Saint Misbehavin’: The Wavy Gravy Movie
Wavy Gravy, Steve Ben Israel, Buffy Sainte-Marie, Odetta, Dr. Larry Brilliant, Jahanara Romney
US theatrical: 8 Dec 2010 (Limited release)
War is such a complicated way of getting acquainted.
“I’m not a classical clown,” explains Wavy Gravy. “I’m an intuitive clown.” To illustrate, Saint Misbehavin’: The Wavy Gravy Movie offers the clown in action—smiling, performing, and, again and again, agitating.
Wavy Gravy’s intuition has taken him in a range of directions over his 74 years. Born Hugh Romney, he grew up in West Hartford CT and enlisted in the army in 1954. Following an honorable discharge, he used the GI Bill to take classes in Boston University’s Theater Department. The film, which opens 8 December at New York’s IFC Center, charts that he went on to perform his own poetry at the Gaslight Café in Greenwich Village Get (Wavy points to a room where he and Bob Dylan would “get delightfully altered and create”), establishing the Hog Farm collective, and writing the anthemic “Basic Human Needs.” He’s also managed more than one Nobody for President campaigns (the 2012 incarnation is already underway) and used his name—famously bestowed on him by B.B. King at the Texas International Pop Festival in 1969—as tactic and trademark. Not to mention Wavy Gravy’s ice cream flavor (caramel, cashews, and brazil nuts), invented for Ben & Jerry’s and so providing him with a lifetime’s supply of free ice cream: when the film begins, he takes the camera along on a shopping trip, during which he picks up hot dogs and ice cream for his commune family’s dinner.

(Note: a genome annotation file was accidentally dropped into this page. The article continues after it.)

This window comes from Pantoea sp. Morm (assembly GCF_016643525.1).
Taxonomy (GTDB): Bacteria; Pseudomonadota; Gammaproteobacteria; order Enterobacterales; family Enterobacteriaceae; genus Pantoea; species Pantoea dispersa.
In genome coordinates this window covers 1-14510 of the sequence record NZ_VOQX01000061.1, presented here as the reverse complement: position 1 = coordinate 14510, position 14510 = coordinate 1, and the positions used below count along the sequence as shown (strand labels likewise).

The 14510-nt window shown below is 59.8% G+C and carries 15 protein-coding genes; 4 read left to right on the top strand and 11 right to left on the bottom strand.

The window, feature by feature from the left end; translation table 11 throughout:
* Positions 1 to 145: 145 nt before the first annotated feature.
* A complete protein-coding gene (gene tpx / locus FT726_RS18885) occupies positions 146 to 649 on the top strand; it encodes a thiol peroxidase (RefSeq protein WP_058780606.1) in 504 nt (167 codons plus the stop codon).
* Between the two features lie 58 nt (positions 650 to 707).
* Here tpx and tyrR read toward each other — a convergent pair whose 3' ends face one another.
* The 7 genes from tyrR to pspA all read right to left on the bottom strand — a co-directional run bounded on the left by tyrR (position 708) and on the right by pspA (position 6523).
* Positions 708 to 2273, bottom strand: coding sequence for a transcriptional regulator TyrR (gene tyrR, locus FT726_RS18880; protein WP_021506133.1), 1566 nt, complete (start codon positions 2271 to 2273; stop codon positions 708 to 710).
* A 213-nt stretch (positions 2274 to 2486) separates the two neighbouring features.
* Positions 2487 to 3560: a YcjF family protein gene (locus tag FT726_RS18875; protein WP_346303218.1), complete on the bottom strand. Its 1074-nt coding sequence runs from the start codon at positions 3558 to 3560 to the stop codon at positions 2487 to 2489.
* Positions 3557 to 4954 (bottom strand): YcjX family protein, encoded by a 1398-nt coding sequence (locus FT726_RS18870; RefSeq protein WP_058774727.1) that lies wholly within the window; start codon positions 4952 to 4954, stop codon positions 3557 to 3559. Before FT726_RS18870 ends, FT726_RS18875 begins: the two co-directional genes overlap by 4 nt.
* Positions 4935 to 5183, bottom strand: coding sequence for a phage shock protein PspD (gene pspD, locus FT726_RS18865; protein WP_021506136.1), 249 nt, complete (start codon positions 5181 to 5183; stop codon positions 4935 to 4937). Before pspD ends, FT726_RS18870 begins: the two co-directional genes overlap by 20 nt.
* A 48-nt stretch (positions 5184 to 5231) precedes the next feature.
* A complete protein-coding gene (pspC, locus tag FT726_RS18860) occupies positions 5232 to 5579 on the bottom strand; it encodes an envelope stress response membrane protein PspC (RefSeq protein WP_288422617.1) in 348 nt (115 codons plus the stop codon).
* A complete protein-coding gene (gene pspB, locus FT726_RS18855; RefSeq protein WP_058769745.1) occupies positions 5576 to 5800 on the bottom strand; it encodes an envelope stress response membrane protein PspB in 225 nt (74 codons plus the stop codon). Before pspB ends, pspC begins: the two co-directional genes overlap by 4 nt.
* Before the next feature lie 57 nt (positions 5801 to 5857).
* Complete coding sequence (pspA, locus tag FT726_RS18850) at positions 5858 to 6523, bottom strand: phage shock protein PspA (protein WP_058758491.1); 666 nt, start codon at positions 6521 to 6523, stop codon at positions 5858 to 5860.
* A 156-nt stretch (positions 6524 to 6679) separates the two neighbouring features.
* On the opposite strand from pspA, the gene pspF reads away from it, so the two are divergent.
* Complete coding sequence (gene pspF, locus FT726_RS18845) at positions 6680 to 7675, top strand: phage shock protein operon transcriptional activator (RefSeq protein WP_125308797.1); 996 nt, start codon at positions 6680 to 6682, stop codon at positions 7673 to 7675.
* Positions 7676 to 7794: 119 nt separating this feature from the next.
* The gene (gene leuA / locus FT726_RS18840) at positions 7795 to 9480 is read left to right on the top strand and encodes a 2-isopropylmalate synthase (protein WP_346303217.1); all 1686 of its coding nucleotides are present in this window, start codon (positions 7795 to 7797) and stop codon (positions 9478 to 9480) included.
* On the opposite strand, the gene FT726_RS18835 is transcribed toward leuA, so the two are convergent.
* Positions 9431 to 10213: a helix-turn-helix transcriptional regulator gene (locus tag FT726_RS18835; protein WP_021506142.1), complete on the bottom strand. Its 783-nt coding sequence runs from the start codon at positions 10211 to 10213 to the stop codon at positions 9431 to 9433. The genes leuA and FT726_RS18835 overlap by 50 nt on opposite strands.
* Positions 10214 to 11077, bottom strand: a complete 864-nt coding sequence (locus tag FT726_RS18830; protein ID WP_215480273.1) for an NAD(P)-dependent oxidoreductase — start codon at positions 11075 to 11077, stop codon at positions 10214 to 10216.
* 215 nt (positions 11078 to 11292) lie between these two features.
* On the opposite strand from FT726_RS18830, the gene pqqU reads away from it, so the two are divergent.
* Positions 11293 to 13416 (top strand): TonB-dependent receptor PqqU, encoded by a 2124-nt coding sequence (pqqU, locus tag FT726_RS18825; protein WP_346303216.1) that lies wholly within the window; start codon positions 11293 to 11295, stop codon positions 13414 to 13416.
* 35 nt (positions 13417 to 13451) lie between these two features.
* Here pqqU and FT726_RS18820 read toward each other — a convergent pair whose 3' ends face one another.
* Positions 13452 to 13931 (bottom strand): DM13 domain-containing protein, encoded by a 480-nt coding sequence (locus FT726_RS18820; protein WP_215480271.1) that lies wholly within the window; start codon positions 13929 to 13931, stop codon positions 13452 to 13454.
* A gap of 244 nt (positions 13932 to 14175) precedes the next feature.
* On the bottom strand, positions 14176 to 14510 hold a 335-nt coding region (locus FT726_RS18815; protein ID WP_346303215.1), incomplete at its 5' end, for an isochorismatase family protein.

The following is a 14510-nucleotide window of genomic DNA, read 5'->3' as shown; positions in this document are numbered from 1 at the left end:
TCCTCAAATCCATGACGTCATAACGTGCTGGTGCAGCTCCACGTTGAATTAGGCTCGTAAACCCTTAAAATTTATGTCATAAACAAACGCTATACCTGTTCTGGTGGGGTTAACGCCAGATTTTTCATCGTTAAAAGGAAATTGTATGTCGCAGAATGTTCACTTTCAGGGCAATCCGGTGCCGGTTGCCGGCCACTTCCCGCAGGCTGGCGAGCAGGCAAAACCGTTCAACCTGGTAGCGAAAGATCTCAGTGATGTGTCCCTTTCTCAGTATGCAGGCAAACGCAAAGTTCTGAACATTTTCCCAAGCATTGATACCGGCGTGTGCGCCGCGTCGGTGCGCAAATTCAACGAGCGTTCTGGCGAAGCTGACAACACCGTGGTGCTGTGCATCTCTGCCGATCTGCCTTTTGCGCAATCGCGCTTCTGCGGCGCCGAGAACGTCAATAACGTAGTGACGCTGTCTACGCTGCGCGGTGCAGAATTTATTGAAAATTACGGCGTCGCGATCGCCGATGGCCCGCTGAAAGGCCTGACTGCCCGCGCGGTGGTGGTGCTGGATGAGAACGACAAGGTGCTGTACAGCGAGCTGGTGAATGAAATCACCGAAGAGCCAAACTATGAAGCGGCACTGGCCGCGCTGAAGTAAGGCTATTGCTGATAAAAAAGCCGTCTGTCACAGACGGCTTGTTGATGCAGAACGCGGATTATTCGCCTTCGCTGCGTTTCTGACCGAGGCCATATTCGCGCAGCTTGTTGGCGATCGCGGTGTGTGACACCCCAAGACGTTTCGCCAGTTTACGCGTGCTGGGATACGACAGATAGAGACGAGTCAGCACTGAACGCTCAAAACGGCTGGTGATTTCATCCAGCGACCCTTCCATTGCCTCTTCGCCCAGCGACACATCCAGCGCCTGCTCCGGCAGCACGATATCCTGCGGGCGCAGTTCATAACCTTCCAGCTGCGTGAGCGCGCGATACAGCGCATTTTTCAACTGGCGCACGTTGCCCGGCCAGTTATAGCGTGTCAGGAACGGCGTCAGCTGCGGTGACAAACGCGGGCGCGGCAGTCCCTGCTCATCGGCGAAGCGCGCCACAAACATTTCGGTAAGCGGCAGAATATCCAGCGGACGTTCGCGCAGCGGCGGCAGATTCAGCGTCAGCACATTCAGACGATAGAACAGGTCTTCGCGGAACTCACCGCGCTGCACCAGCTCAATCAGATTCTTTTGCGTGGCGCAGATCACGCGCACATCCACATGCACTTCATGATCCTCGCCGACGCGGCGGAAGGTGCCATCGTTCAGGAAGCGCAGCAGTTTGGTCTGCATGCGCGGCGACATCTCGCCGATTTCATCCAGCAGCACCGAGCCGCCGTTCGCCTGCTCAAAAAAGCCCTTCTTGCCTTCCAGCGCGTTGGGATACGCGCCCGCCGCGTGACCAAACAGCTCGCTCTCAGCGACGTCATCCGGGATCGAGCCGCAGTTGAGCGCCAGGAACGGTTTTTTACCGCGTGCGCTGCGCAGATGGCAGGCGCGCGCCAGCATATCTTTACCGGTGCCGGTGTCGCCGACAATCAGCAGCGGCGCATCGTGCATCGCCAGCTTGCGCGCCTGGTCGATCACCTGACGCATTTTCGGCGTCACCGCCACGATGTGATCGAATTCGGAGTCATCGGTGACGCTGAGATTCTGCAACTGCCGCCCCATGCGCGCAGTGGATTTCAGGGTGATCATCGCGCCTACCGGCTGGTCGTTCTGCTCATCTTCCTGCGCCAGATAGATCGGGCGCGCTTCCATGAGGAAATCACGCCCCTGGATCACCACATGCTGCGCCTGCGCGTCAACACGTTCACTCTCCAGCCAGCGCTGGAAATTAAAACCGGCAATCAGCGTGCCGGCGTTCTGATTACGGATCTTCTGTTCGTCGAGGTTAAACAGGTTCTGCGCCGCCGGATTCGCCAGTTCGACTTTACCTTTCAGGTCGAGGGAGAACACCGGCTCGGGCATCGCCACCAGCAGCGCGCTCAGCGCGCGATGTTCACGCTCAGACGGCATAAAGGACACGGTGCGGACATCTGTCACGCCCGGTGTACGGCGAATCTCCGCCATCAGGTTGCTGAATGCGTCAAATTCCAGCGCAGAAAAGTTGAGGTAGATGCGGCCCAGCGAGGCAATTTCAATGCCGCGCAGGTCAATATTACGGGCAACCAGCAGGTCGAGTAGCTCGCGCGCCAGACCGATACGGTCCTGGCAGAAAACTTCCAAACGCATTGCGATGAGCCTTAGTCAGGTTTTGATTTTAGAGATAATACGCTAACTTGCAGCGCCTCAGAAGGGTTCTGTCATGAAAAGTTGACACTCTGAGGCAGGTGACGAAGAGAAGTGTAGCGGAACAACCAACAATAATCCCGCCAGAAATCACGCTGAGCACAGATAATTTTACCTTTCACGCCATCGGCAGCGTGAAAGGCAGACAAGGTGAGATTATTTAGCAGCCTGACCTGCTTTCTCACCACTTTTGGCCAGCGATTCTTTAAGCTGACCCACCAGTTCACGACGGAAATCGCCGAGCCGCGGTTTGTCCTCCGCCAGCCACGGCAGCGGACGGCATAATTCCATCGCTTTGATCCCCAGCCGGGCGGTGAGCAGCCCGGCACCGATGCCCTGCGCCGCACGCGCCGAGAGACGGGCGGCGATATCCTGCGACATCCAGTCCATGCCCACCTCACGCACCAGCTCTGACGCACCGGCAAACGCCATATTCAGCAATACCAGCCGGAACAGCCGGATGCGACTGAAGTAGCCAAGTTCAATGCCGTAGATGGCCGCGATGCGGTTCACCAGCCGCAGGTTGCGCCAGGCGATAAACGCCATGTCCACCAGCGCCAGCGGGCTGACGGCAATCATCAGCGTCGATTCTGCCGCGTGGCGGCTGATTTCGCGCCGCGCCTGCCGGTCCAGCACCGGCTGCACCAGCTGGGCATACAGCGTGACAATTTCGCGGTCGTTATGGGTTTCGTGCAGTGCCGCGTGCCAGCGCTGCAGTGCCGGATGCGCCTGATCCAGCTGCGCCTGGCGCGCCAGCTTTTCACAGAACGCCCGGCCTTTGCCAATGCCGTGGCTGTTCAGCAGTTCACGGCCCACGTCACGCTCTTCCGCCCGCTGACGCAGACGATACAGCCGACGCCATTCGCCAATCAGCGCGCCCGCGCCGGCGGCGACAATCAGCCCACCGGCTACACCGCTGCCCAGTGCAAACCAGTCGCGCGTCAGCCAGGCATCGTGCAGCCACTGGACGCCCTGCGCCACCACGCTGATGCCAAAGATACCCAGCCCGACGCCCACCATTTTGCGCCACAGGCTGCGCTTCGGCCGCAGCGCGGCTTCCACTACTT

The commune members appear briefly in Michelle Esrick’s documentary, as Wavy and his wife Jahanara Romney recall their olden days and the younger members extol the benefits of living with “a village all in one house.” Wavy tells a story about not having money for a theme park, and so taking a passel of kids to a department store where they could “ride the escalators.” Everyone laughs as he remembers the manager’s consternation (“Those children there, are they associated with you in any way?”), the scene demonstrating the great warmth and good humor of this paterfamilias.
The film begins and ends with illustrations of Wavy Gravy’s commitments, to his faith and his hope. With incense burning, he gives thanks “for all that ever was, thanks for all that is, and thanks for all that ever will be,” and the camera pans his prayer room, a shrine to his inspirations, from Lenny Bruce, Mother Theresa, Gandhi, and Martin Luther King. Jr. to figures of Jesus and Buddha dolls to a multi-armed Donald Duck and assorted pigs and hogs (one wears a Superman suit). “Let me be the best Wavy Gravy I can muster,” he says as he stands to head out, his bald head shiny in the morning sun.
“Wavy is a consummate idealist,” Jahanara explains. Though they were otherwise very different personalities, she says, “That’s probably what was in me that made us love each other.” When he asked her to marry him, she smiles, he suggested he might not live very long, but “Your life will never be boring.” As evidence in support of his prediction, she remembers their decades together, full of adventures—at anti-war protests, at Woodstock, at political conventions and college campuses. Their mutual commitment to basic human rights and belief in an essential goodness in their fellows helped them build the Hog Farm, part mobile commune, part activist organization, and part circus.